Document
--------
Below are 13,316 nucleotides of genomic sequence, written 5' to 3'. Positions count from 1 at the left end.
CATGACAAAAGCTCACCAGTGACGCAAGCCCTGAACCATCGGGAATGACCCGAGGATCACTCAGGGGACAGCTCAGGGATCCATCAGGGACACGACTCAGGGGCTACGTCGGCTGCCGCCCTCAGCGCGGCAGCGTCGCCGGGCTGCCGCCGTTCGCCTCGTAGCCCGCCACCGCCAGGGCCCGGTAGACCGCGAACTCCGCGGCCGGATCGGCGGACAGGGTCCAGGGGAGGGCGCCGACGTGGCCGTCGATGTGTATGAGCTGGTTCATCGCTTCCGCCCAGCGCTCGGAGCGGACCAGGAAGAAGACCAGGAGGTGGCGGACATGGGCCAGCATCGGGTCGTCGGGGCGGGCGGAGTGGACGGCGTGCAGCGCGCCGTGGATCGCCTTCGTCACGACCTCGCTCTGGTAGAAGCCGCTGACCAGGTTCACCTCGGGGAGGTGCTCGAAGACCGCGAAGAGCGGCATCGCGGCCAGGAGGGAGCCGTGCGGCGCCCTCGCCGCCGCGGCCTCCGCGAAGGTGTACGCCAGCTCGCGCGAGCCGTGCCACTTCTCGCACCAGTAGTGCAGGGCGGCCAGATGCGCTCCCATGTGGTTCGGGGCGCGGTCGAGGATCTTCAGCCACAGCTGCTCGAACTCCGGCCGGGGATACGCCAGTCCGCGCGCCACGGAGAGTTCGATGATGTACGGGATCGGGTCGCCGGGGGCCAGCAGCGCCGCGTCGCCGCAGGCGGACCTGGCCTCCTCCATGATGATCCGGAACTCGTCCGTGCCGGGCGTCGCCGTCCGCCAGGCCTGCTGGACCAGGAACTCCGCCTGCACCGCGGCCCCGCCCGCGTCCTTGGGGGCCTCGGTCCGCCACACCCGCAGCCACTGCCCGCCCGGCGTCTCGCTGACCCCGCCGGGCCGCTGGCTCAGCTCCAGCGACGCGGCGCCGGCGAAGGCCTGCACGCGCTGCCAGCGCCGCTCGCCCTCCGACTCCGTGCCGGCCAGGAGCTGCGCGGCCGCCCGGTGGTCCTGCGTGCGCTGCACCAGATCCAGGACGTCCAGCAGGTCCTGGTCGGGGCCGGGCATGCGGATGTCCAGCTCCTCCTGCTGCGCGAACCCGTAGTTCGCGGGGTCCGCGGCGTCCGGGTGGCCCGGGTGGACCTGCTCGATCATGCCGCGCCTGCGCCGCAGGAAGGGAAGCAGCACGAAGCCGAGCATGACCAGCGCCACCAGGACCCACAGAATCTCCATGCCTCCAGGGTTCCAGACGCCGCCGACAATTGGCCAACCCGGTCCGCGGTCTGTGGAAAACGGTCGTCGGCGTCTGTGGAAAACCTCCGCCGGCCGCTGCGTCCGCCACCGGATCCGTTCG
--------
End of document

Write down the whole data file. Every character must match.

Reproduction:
Below are 13,316 nucleotides of genomic sequence, written 5' to 3'. Positions count from 1 at the left end.
CATGACAAAAGCTCACCAGTGACGCAAGCCCTGAACCATCGGGAATGACCCGAGGATCACTCAGGGGACAGCTCAGGGATCCATCAGGGACACGACTCAGGGGCTACGTCGGCTGCCGCCCTCAGCGCGGCAGCGTCGCCGGGCTGCCGCCGTTCGCCTCGTAGCCCGCCACCGCCAGGGCCCGGTAGACCGCGAACTCCGCGGCCGGATCGGCGGACAGGGTCCAGGGGAGGGCGCCGACGTGGCCGTCGATGTGTATGAGCTGGTTCATCGCTTCCGCCCAGCGCTCGGAGCGGACCAGGAAGAAGACCAGGAGGTGGCGGACATGGGCCAGCATCGGGTCGTCGGGGCGGGCGGAGTGGACGGCGTGCAGCGCGCCGTGGATCGCCTTCGTCACGACCTCGCTCTGGTAGAAGCCGCTGACCAGGTTCACCTCGGGGAGGTGCTCGAAGACCGCGAAGAGCGGCATCGCGGCCAGGAGGGAGCCGTGCGGCGCCCTCGCCGCCGCGGCCTCCGCGAAGGTGTACGCCAGCTCGCGCGAGCCGTGCCACTTCTCGCACCAGTAGTGCAGGGCGGCCAGATGCGCTCCCATGTGGTTCGGGGCGCGGTCGAGGATCTTCAGCCACAGCTGCTCGAACTCCGGCCGGGGATACGCCAGTCCGCGCGCCACGGAGAGTTCGATGATGTACGGGATCGGGTCGCCGGGGGCCAGCAGCGCCGCGTCGCCGCAGGCGGACCTGGCCTCCTCCATGATGATCCGGAACTCGTCCGTGCCGGGCGTCGCCGTCCGCCAGGCCTGCTGGACCAGGAACTCCGCCTGCACCGCGGCCCCGCCCGCGTCCTTGGGGGCCTCGGTCCGCCACACCCGCAGCCACTGCCCGCCCGGCGTCTCGCTGACCCCGCCGGGCCGCTGGCTCAGCTCCAGCGACGCGGCGCCGGCGAAGGCCTGCACGCGCTGCCAGCGCCGCTCGCCCTCCGACTCCGTGCCGGCCAGGAGCTGCGCGGCCGCCCGGTGGTCCTGCGTGCGCTGCACCAGATCCAGGACGTCCAGCAGGTCCTGGTCGGGGCCGGGCATGCGGATGTCCAGCTCCTCCTGCTGCGCGAACCCGTAGTTCGCGGGGTCCGCGGCGTCCGGGTGGCCCGGGTGGACCTGCTCGATCATGCCGCGCCTGCGCCGCAGGAAGGGAAGCAGCACGAAGCCGAGCATGACCAGCGCCACCAGGACCCACAGAATCTCCATGCCTCCAGGGTTCCAGACGCCGCCGACAATTGGCCAACCCGGTCCGCGGTCTGTGGAAAACGGTCGTCGGCGTCTGTGGAAAACCTCCGCCGGCCGCTGCGTCCGCCACCGGATCCGTTCG